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Men who take Viagra have lower odds of Alzheimer’s – study

Men who take drugs for erectile dysfunction may be inadvertently reducing their odds of developing Alzheimer’s disease, a new study suggests.

Researchers found that men who took drugs to combat the issue were 18% less likely to develop Alzheimer’s than those who did not.

Alzheimer’s Research UK said that the possibility of repurposing drugs already used for other health conditions could help “accelerate progress and open up new avenues to prevent or treat dementia-causing diseases”.

The charity said that the findings were “encouraging” but called for larger studies to confirm the results and examine the impact such drugs could have on other groups such as women and men without erectile dysfunction.

The new study, published in the journal Neurology, saw experts from University College London (UCL) examine the medical records of 269,725 UK men aged 40 and over, with an average age of 59, who were diagnosed with erectile dysfunction between 2000 and 2017.

Men with a previous diagnosis of dementia or cognitive impairment were not included in the analysis.

Just over half (55%) had been prescribed a type of medication known as a PDE5I drug, including sildenafil (sold as Viagra), tadalafil (Cialis), vardenafil and avanafil.

Viagra was the first of these treatments and was originally developed to treat high blood pressure and angina.

UCL experts said that previous animal research has found PDE5I drugs (phosphodiesterase type 5 inhibitors) have some “neuroprotective benefits”.

During the follow-up period – an average of 5.1 years – some 1,119 men were diagnosed with Alzheimer’s disease.

Statistical analysis of the data revealed that people who took the drugs were found to have an 18% reduced risk of developing Alzheimer’s compared with those who had erectile dysfunction but did not take the drugs.

Those who were issued prescriptions “most frequently” were even less likely to be diagnosed with Alzheimer’s, the authors said.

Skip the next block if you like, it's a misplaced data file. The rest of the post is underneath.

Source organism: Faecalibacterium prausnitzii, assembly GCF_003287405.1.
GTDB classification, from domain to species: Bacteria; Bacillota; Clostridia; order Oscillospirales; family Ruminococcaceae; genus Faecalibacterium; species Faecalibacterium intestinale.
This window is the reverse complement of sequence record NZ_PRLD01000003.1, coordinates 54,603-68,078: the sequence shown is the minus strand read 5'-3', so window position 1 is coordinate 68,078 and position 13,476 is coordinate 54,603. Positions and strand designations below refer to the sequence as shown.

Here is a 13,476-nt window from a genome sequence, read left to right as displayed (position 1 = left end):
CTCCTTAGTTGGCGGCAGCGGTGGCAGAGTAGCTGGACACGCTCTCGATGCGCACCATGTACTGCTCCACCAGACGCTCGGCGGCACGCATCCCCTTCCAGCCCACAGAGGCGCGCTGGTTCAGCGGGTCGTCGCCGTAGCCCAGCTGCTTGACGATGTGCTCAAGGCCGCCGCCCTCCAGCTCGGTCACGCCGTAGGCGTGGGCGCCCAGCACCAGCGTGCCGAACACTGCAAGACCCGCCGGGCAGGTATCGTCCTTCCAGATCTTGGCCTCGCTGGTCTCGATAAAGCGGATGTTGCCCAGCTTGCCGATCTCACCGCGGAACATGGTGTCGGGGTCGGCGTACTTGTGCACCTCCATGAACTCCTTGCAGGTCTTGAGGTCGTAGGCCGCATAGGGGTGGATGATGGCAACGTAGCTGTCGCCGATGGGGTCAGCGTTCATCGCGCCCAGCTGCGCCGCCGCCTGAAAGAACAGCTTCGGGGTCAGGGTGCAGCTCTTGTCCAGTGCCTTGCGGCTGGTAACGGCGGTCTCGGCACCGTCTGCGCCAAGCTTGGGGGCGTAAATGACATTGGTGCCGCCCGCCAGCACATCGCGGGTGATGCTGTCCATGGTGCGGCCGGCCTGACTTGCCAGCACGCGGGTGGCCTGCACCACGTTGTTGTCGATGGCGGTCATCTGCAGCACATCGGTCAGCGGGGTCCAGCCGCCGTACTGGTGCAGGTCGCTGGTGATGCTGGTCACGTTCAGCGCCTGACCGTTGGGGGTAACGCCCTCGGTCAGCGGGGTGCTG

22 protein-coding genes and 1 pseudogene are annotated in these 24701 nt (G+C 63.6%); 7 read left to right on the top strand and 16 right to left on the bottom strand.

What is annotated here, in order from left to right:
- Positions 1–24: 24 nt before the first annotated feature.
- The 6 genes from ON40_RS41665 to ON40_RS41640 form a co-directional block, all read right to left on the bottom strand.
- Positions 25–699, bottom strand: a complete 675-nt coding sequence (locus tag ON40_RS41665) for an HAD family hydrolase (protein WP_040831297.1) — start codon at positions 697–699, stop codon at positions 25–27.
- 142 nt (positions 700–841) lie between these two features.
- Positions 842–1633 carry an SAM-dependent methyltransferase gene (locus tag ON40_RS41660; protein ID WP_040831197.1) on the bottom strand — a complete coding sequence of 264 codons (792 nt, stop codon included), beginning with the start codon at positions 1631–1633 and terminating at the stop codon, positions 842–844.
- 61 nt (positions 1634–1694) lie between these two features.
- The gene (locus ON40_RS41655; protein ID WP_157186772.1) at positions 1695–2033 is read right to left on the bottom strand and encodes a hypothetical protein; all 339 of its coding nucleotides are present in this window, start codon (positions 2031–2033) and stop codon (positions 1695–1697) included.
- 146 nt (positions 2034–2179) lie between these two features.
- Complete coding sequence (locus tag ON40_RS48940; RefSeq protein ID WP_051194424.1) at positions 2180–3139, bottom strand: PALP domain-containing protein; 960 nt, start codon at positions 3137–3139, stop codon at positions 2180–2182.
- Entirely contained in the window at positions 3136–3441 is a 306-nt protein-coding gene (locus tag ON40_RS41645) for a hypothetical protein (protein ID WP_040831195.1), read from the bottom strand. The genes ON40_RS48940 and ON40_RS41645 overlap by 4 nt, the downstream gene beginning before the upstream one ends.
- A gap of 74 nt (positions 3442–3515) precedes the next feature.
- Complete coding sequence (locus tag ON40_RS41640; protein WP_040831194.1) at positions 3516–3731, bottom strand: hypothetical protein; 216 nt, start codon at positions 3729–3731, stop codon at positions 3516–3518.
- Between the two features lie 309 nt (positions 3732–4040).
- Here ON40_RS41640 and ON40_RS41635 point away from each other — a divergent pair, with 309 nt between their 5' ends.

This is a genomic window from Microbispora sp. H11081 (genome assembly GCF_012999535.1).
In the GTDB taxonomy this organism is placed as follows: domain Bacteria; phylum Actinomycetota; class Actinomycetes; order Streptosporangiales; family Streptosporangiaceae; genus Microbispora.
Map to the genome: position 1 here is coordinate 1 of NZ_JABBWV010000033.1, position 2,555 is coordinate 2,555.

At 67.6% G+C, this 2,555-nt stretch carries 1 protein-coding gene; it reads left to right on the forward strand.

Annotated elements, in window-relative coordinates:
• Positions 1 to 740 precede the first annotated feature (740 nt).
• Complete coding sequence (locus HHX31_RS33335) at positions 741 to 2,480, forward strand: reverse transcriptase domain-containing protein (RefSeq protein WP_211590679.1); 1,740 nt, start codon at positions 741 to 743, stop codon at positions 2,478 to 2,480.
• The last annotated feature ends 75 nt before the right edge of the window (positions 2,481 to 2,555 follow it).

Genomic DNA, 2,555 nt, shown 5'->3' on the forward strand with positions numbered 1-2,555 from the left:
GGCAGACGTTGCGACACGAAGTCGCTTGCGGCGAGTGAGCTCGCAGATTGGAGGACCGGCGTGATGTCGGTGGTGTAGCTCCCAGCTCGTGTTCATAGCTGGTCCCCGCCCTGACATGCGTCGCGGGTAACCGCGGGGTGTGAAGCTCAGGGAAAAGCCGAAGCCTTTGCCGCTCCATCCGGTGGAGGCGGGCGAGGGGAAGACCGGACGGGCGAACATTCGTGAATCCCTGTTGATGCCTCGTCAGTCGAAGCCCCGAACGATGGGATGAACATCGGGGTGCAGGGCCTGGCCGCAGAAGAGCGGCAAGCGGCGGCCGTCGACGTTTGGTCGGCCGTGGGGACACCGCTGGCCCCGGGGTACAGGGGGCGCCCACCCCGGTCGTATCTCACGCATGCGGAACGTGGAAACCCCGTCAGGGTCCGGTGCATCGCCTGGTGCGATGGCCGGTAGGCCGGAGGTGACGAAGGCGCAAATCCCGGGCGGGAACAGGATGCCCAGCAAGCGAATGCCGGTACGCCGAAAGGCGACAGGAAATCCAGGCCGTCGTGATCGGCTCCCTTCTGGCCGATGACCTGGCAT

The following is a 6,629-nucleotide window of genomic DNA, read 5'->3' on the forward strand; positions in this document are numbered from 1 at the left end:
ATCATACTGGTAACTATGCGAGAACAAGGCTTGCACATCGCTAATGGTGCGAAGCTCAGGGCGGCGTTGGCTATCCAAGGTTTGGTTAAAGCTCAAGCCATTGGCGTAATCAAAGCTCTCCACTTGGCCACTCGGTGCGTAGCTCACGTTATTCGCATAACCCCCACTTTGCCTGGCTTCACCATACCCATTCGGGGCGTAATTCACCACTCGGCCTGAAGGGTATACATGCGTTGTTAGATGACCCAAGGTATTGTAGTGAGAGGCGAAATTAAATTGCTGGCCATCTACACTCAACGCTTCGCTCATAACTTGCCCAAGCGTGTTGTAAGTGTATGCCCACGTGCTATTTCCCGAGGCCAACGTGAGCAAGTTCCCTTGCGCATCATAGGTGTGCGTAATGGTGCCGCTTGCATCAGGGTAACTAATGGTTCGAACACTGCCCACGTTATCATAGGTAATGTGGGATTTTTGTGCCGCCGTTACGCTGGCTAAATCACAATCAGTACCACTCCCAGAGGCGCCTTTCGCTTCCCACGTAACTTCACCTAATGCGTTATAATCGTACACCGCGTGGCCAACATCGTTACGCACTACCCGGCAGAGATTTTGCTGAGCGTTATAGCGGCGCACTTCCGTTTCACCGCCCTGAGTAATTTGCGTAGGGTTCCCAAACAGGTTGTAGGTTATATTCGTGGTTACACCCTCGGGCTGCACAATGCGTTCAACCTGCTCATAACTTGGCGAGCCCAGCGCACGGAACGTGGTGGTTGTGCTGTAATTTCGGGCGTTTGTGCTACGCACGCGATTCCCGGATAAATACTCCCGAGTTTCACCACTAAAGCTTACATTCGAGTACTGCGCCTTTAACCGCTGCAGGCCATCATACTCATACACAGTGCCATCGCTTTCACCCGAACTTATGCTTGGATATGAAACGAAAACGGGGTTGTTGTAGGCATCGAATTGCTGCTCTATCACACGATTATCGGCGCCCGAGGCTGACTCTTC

Lead author Dr Ruth Brauer, from the UCL School of Pharmacy, said: “Although we’re making progress with the new treatments for Alzheimer’s disease that work to clear amyloid plaques in the brain for people with early stages of the disease, we desperately need treatments that can prevent or delay the development of Alzheimer’s disease.

“More research is needed to confirm these findings, learn more about the potential benefits and mechanisms of these drugs and look into the optimal dosage.

“A randomised, controlled trial with both male and female participants is warranted to determine whether these findings would apply to women as well.”

Commenting on the study, Dr Leah Mursaleen, head of research at Alzheimer’s Research UK, said: “Developing drugs for diseases like Alzheimer’s is a costly process and can take many years.

“Being able to repurpose drugs already licensed for other health conditions could help accelerate progress and open up new avenues to prevent or treat dementia-causing diseases.

“This research looked at medical records of nearly 270,000 men with erectile dysfunction, and found that those prescribed drugs known as PDE5Is – including common brand name Viagra – also appeared to have a lower risk of developing Alzheimer’s.

“While this is an encouraging finding, it doesn’t yet confirm whether these drugs are directly responsible for reducing Alzheimer’s risk, nor whether they can slow or stop the disease.

“Further research – including clinical trials – will be needed to confirm whether these drugs can indeed play a role in preventing or treating Alzheimer’s. Such studies should also uncover whether these drugs might have effects in other groups, such as women, and men without a diagnosis of erectile function. We also need to understand how this evidence might apply to more diverse populations.”

Tara Spires-Jones, president of the British Neuroscience Association and professor at the UK Dementia Research Institute at the University of Edinburgh, said: “This study does not conclusively prove that erectile dysfunction drugs reduce Alzheimer’s risk but provides good evidence that this type of drug is worth further study in future.”

The study comes as a separate paper, published in the journal Scientific Reports, found that psychedelic experiences are linked with “improved sexual function”.

And the improvements can be seen months after the psychedelic experience brought on by taking magic mushrooms, LSD and other drugs, it found.

Researchers from the Centre for Psychedelic Research at Imperial College London surveyed 261 people, mostly from the US, before and after a psychedelic experience.

People reported improvements across a range of areas of sexual function – including better communication with their partners, feeling more satisfied with their partner and their own appearance and a “greater sexual pleasure during sex” – for up to six months after their psychedelic experience, the authors said.

Tommaso Barba, first author of the study, said: “We believe this is the first scientific study to explore the effects of psychedelics on sexual functioning.

“Our findings suggest potential implications for conditions that negatively affect sexual health, including clinical depression and anxiety. This is particularly significant given that sexual dysfunction, often induced by antidepressants, frequently results in people stopping these medications and subsequently relapsing.”